FIG. 12 shows that the original substrate 102 and insulator layer 104 and then removed exposing the source/drain layers 106. The original substrate 102 and insulator layer 104 can be removed by, for example, a CMP process. A metallization process is then performed to create contact areas 1202, 1204 on and in contact with the source/drain layers 106. The metallization can involve CVD, PVD, ALD, or electroplating processes or some combination of these processes. In one embodiment, the contact areas 1202, 1204 comprise a width that is substantially equal to the width of the source/drain layers 106. Interlayer dielectric material is then added to the first portion 621, second portion 623, and third portion 622 of the interlayer dielectric 502 followed by chemical mechanical planarization (CMP) process such that a surface 1206, 1208, 1210 of these portions 621, 622, 623 of the interlayer dielectric 502 is co-planar with the exposed surface 1212, 1214 of the contact areas 1202, 1204.

In one embodiment, a layer of dielectric material 1302 can be blanket deposited atop the entire structure 100 and planarized following the formation of the contact areas 1202, 1204, as shown in FIG. 13. The blanket dielectric may a silicon-based material, such as SiO2, Si3N4, SiOxNy, SiC, SiCO, SiCOH, and SiCH compounds; the above-mentioned silicon-based materials with some or all of the Si replaced by Ge; carbon-doped oxides; inorganic oxides; inorganic polymers; hybrid polymers; organic polymers such as polyamides or SiLK™; other carbon-based materials; organo-inorganic materials such as spin-on glasses and silsesquioxane-based materials; and diamond-like carbon (DLC, also known as amorphous hydrogenated carbon, α-C:H). Additional choices for the blanket dielectric include any of the aforementioned materials in porous form, or in a form that changes during processing to or from being porous and/or permeable to being non-porous and/or non-permeable. The deposited dielectric 1302 is then patterned and etched to form via holes to the contact areas 1202, 1204 and the gate 614.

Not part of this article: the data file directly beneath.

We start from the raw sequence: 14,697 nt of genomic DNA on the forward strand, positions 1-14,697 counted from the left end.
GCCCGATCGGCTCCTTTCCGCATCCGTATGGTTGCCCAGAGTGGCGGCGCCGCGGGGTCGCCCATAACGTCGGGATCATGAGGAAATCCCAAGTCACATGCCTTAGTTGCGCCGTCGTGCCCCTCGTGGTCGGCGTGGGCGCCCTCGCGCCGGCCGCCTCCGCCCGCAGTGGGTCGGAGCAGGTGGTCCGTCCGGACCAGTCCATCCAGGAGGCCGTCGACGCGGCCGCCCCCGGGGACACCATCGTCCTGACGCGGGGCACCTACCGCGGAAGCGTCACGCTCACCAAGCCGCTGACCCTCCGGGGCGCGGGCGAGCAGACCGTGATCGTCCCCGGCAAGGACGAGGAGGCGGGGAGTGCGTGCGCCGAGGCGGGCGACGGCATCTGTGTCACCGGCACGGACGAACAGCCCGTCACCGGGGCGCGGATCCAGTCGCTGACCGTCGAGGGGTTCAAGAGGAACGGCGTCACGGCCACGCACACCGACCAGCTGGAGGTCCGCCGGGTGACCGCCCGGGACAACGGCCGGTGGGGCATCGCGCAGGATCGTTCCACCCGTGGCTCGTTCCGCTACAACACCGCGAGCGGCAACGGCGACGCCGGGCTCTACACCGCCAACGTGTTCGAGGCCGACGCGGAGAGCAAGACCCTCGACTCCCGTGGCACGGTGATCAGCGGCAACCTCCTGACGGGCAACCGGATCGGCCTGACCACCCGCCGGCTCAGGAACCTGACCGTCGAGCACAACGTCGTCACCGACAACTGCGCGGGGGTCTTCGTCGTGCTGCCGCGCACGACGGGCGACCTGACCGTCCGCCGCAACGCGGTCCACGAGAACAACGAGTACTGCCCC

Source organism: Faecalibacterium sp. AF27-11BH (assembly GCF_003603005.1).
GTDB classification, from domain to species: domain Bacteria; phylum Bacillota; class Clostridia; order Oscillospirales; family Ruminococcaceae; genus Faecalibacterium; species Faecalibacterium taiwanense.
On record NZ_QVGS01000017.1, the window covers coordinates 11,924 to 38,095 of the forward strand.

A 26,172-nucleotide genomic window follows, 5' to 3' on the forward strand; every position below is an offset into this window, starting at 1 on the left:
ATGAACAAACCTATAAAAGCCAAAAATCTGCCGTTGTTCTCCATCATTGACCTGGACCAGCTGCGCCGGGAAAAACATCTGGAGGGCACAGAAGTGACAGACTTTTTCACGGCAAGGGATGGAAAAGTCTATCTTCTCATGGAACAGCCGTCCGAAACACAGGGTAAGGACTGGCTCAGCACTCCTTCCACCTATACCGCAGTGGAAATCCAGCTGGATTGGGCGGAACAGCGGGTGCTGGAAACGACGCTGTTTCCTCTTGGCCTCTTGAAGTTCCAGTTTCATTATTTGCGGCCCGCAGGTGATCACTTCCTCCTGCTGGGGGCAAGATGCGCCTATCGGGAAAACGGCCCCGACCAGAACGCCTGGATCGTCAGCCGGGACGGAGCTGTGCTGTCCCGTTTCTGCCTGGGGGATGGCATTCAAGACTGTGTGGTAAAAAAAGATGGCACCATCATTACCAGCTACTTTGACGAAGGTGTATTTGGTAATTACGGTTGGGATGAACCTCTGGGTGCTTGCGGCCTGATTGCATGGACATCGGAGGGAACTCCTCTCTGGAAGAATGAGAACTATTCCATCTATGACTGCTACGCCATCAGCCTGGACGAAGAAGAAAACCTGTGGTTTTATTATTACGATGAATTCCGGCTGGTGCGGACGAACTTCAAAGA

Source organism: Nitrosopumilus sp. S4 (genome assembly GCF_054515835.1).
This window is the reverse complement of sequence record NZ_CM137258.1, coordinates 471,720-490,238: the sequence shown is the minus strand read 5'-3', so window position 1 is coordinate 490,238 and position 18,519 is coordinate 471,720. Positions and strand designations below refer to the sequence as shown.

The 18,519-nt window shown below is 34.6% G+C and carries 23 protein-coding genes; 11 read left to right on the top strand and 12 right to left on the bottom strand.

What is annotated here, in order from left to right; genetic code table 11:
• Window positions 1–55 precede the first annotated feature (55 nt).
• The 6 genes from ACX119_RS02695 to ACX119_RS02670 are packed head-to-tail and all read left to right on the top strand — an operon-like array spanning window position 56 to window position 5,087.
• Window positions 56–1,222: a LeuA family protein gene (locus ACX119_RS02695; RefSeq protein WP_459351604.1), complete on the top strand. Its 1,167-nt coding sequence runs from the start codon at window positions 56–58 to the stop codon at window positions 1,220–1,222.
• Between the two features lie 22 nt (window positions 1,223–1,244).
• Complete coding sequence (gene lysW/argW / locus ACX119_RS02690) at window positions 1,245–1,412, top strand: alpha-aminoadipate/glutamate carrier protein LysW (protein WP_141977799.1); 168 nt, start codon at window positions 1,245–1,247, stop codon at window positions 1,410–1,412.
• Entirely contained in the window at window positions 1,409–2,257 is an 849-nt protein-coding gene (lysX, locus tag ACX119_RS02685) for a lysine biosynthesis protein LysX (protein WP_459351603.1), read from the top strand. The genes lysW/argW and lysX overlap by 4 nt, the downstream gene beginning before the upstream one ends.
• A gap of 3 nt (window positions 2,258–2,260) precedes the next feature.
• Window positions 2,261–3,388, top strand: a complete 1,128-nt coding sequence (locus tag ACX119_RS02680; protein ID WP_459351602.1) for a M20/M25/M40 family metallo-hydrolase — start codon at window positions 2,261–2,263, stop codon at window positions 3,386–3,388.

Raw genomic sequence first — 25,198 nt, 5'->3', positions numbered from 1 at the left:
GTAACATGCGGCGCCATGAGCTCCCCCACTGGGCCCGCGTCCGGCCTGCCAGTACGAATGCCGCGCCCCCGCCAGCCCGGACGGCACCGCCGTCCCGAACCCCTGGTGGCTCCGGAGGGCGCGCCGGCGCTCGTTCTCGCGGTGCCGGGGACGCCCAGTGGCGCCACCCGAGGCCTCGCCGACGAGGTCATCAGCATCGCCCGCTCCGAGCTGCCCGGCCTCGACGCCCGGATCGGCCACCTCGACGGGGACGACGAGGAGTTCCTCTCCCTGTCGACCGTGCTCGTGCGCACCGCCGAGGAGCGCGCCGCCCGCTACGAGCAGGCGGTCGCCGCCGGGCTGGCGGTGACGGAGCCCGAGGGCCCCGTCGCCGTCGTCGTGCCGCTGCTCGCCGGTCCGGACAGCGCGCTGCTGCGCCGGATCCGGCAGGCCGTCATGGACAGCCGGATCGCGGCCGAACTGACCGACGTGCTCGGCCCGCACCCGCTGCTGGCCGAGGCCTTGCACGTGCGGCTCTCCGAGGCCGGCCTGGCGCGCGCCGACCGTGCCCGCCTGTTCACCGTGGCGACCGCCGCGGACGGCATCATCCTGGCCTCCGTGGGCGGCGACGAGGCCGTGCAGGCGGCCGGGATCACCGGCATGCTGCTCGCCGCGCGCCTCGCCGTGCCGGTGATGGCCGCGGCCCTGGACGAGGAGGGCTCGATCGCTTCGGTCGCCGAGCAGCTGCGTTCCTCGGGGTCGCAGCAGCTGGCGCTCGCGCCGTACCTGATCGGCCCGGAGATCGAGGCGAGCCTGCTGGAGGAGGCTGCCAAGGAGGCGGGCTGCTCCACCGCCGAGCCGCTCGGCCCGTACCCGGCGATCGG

Following via formation, interconnects 1304, 1306, 1308 are formed by depositing a conductive metal into the via holes using deposition methods, such as CVD or plating. The conductive metal may include, but is not limited to, tungsten, copper, aluminum, silver, gold and alloys thereof. Supply (VDD) and ground rails (GND), not shown, are also formed and electrically coupled to the interconnects 1304, 1306, 1308 via one or more embodiments discussed below.